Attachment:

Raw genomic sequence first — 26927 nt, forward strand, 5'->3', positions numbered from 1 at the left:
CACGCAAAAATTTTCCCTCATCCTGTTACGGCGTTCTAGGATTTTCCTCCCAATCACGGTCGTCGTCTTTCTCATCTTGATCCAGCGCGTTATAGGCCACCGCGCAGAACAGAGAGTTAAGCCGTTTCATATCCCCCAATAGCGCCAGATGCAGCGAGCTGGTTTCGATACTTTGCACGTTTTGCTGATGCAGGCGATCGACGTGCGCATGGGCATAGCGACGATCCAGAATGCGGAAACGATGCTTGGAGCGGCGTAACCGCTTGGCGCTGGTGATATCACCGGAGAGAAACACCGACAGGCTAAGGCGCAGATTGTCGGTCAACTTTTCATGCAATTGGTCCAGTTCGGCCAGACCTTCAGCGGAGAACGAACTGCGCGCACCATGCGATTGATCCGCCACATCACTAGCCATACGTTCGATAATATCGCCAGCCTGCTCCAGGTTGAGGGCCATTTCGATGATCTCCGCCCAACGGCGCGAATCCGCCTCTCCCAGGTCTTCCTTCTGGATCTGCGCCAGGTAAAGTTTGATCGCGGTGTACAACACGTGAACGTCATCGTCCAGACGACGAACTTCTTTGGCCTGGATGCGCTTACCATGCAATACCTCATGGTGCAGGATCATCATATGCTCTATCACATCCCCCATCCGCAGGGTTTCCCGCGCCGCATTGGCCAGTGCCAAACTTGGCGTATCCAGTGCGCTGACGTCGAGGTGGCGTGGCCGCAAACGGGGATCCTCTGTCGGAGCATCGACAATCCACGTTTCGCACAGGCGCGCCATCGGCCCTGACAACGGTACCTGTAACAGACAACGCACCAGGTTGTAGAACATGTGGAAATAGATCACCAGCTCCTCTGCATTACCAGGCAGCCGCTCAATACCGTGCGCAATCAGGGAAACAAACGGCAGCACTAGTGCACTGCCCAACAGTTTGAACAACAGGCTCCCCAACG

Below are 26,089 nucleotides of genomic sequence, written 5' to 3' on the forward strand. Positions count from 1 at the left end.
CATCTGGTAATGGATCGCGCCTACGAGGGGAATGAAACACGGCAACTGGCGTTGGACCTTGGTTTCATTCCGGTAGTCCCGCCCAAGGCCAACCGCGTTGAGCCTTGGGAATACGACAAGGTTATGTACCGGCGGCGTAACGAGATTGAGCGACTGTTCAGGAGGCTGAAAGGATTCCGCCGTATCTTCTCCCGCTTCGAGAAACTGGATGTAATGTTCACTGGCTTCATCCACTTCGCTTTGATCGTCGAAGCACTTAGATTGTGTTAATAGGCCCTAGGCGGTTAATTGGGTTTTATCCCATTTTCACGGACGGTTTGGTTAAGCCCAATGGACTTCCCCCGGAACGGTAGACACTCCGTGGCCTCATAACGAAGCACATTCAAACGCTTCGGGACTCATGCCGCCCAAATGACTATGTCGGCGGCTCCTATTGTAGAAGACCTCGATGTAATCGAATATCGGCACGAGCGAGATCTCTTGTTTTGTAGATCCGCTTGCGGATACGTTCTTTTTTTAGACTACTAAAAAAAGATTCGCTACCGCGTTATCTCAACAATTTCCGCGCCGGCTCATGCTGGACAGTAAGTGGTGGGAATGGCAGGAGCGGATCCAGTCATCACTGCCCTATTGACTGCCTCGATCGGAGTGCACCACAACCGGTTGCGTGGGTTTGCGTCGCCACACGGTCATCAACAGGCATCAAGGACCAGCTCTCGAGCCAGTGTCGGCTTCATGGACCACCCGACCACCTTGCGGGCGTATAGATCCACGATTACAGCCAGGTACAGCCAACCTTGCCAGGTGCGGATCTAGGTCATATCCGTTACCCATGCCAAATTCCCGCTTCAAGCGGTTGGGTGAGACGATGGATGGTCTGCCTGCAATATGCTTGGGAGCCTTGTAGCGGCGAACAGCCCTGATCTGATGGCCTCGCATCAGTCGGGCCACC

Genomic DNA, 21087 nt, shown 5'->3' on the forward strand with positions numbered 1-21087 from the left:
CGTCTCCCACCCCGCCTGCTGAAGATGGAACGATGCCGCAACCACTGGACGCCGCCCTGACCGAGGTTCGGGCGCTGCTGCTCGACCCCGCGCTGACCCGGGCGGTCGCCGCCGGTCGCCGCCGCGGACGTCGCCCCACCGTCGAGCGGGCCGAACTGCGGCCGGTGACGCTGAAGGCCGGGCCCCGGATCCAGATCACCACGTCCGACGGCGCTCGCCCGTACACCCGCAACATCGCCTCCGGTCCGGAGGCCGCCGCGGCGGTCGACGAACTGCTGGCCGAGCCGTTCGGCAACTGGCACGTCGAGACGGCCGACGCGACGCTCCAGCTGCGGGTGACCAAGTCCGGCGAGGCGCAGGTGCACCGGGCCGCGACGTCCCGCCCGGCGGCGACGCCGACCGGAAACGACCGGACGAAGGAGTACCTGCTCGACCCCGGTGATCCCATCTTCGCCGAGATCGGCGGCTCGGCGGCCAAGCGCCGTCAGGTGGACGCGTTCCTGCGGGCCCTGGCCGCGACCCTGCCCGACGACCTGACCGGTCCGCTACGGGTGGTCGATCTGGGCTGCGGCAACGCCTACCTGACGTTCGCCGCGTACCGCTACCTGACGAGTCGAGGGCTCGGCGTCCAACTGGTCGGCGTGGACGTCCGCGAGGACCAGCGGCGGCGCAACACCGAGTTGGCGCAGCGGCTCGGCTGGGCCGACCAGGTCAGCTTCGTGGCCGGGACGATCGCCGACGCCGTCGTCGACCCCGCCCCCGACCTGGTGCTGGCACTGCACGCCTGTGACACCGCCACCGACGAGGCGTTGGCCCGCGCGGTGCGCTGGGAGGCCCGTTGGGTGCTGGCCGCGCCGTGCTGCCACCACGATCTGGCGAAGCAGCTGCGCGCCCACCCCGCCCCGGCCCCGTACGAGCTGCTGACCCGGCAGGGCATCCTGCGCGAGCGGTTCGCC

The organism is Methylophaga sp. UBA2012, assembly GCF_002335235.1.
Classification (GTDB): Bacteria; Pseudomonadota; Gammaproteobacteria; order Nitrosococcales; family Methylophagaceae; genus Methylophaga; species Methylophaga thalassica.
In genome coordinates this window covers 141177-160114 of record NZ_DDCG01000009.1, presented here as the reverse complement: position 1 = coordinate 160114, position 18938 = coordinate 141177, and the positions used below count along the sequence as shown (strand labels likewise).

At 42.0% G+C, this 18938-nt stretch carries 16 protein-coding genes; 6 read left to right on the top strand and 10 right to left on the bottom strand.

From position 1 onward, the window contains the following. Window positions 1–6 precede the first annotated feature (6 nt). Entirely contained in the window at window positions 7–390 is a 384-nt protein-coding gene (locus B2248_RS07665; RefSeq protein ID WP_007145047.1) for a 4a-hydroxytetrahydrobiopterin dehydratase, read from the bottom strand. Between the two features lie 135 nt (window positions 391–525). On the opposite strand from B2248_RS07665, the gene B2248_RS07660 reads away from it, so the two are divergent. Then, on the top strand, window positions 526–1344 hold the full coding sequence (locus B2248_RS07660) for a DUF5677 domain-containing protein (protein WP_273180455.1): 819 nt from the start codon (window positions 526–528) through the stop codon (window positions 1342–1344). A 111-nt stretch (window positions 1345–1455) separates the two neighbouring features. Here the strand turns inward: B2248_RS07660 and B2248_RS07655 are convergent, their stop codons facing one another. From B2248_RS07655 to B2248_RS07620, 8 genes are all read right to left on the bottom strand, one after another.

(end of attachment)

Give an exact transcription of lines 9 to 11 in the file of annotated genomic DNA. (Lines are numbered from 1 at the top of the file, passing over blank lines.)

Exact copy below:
In genome coordinates this window covers 141177-160114 of record NZ_DDCG01000009.1, presented here as the reverse complement: position 1 = coordinate 160114, position 18938 = coordinate 141177, and the positions used below count along the sequence as shown (strand labels likewise).

At 42.0% G+C, this 18938-nt stretch carries 16 protein-coding genes; 6 read left to right on the top strand and 10 right to left on the bottom strand.

From position 1 onward, the window contains the following. Window positions 1–6 precede the first annotated feature (6 nt). Entirely contained in the window at window positions 7–390 is a 384-nt protein-coding gene (locus B2248_RS07665; RefSeq protein ID WP_007145047.1) for a 4a-hydroxytetrahydrobiopterin dehydratase, read from the bottom strand. Between the two features lie 135 nt (window positions 391–525). On the opposite strand from B2248_RS07665, the gene B2248_RS07660 reads away from it, so the two are divergent. Then, on the top strand, window positions 526–1344 hold the full coding sequence (locus B2248_RS07660) for a DUF5677 domain-containing protein (protein WP_273180455.1): 819 nt from the start codon (window positions 526–528) through the stop codon (window positions 1342–1344). A 111-nt stretch (window positions 1345–1455) separates the two neighbouring features. Here the strand turns inward: B2248_RS07660 and B2248_RS07655 are convergent, their stop codons facing one another. From B2248_RS07655 to B2248_RS07620, 8 genes are all read right to left on the bottom strand, one after another.